In other words, if the first-liners of tomorrow don't stick around to compete against the prospective second-liners, you end up with a lot of third-rate players.

There has to be an adequate level of domestic competition in Slovakia. Otherwise, there is no foundation, no continuing tradition, no honing of skills. An entire hockey culture can wither away. You can't expect much when you plant saplings in the middle of a clearcut.

Only those who are truly locked into short-term, gotta-make-a-buck-now thinking can fail to care about what is happening here.

The crisis in Slovakian hockey was not an overnight development. Looking at the nation's results at the World U20 Championship, for instance, it's been apparent for some time that Slovakia would have difficulty continuing to produce the kind of talent it did in the era of the state-sponsored sports clubs prior to the fall of Communism.

Slovakia has won just one medal (1999's bronze) at the World Juniors. Results have been similar at the World U18 tournament: a bronze in 1999 and a silver in 2003.

Whatever statistical benchmark you choose, the current picture isn't pretty. In 2009, just 16 Slovaks played in the NHL, compared to 30 in 2002, that now-so-distant year of World Championship gold. In the annual NHL draft, Slovakia has fallen off the map. Ten Slovaks were chosen in both 2003 and 2004, but shockingly, in 2008 not a single one was taken.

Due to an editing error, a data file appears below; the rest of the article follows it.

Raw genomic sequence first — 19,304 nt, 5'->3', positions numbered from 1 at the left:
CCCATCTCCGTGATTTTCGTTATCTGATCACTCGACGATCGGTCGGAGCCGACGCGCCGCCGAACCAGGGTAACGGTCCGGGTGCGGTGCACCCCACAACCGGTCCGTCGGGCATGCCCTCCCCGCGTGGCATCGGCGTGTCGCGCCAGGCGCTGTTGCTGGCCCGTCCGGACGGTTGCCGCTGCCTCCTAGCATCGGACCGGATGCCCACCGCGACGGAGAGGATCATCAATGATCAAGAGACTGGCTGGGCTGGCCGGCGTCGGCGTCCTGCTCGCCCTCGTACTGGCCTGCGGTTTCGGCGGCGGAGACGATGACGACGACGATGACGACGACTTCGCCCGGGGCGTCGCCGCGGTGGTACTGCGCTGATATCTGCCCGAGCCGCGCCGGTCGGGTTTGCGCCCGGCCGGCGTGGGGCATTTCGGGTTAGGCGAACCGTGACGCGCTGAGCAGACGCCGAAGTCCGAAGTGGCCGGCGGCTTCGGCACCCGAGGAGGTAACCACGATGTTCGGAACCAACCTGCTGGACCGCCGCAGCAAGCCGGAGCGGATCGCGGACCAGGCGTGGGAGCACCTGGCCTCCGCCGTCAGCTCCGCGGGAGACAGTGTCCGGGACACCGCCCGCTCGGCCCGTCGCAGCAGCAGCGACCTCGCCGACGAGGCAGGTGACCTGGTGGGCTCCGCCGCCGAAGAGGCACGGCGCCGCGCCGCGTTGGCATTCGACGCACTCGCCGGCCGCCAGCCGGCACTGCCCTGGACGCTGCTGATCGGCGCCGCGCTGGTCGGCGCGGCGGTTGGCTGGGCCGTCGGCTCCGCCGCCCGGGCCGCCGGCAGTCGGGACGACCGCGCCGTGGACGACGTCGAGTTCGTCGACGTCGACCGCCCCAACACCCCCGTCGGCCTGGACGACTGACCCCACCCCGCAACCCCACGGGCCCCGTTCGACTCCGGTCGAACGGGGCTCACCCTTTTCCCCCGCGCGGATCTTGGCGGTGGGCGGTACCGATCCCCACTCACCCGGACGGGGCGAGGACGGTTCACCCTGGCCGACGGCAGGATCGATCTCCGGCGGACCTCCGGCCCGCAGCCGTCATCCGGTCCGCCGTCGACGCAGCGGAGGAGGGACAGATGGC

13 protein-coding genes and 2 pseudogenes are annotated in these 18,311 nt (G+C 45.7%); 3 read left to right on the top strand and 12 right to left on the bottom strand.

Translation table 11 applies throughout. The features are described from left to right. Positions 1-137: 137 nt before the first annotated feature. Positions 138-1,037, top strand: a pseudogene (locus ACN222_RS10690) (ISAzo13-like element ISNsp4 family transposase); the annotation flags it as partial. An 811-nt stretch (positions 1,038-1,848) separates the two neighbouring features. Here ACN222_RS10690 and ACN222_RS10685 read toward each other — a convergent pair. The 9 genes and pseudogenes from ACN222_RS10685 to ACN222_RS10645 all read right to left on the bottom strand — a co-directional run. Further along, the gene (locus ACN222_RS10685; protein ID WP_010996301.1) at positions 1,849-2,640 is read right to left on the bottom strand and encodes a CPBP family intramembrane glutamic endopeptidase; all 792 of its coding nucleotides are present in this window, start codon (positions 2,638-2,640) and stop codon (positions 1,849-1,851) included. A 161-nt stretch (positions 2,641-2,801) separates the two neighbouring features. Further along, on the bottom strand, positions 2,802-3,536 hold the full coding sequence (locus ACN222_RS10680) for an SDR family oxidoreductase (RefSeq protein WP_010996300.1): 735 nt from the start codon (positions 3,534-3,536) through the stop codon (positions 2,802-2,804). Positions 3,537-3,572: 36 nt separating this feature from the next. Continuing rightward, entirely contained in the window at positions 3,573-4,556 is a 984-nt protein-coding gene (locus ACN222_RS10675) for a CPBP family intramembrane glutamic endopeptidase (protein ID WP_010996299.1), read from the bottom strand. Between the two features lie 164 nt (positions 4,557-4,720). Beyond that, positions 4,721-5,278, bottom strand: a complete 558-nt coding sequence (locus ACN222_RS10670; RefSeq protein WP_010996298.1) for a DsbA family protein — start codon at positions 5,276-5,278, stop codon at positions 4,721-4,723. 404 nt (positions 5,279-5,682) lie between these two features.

Countries like Belarus, Germany, Denmark, Switzerland and Norway appear to be outstripping Slovakia as suppliers of hockey talent.

This year at the Worlds, Slovakia barely edged the Hungarians and Norwegians, lost to Belarus in a shootout, and also took an 8-0 walloping from the Czech Republic. No wonder it now sits ninth in the 2009 World Ranking, behind both Switzerland and Belarus, whose heavy investments in their domestic programs are paying off. Without all (or nearly all) its best players in the lineup, Slovakia has proven to be extremely vulnerable.

So is Slovakia still a “Big Seven” nation or not? Barely.

Keeping more young players at home, building more rinks, and achieving success as the host of the 2011 IIHF World Championship (Bratislava and Kosice) will be key factors in maintaining that status in the big picture.

In the short term, finding a way to win a medal at the 2010 Olympics in Vancouver would be an enormous boost to national prestige. That's a tall order, with most observers already projecting that the medals will be divided among Canada, Russia, and Sweden.

Then again, we've seen a different pair of finalists at each Olympics since 1998. And apparently Limp Bizkit and Creed are reuniting. So anything is possible.


Aykroyd is the's Vancouver-based correspondent. He has covered all World Championships and Olympics for the website since 2000.